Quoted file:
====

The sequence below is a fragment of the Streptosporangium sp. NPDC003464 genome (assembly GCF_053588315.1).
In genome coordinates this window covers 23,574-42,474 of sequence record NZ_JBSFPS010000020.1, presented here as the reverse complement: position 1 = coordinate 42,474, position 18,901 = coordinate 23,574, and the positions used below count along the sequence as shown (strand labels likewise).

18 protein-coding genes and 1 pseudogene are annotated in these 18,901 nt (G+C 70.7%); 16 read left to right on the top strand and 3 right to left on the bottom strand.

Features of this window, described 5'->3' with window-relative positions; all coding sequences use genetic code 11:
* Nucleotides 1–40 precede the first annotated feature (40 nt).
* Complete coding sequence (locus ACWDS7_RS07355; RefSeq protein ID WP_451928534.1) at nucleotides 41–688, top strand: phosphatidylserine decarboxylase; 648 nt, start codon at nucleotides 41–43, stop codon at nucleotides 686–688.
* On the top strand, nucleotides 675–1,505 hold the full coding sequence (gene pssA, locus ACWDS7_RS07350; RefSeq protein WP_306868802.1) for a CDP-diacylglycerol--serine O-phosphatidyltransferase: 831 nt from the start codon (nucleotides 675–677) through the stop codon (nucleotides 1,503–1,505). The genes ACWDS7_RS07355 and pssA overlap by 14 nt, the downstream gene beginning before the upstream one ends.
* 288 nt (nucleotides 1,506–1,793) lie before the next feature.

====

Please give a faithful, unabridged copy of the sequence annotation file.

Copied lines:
The sequence below is a fragment of the Streptosporangium sp. NPDC003464 genome (assembly GCF_053588315.1).
In genome coordinates this window covers 23,574-42,474 of sequence record NZ_JBSFPS010000020.1, presented here as the reverse complement: position 1 = coordinate 42,474, position 18,901 = coordinate 23,574, and the positions used below count along the sequence as shown (strand labels likewise).

18 protein-coding genes and 1 pseudogene are annotated in these 18,901 nt (G+C 70.7%); 16 read left to right on the top strand and 3 right to left on the bottom strand.

Features of this window, described 5'->3' with window-relative positions; all coding sequences use genetic code 11:
* Nucleotides 1–40 precede the first annotated feature (40 nt).
* Complete coding sequence (locus ACWDS7_RS07355; RefSeq protein ID WP_451928534.1) at nucleotides 41–688, top strand: phosphatidylserine decarboxylase; 648 nt, start codon at nucleotides 41–43, stop codon at nucleotides 686–688.
* On the top strand, nucleotides 675–1,505 hold the full coding sequence (gene pssA, locus ACWDS7_RS07350; RefSeq protein WP_306868802.1) for a CDP-diacylglycerol--serine O-phosphatidyltransferase: 831 nt from the start codon (nucleotides 675–677) through the stop codon (nucleotides 1,503–1,505). The genes ACWDS7_RS07355 and pssA overlap by 14 nt, the downstream gene beginning before the upstream one ends.
* 288 nt (nucleotides 1,506–1,793) lie before the next feature.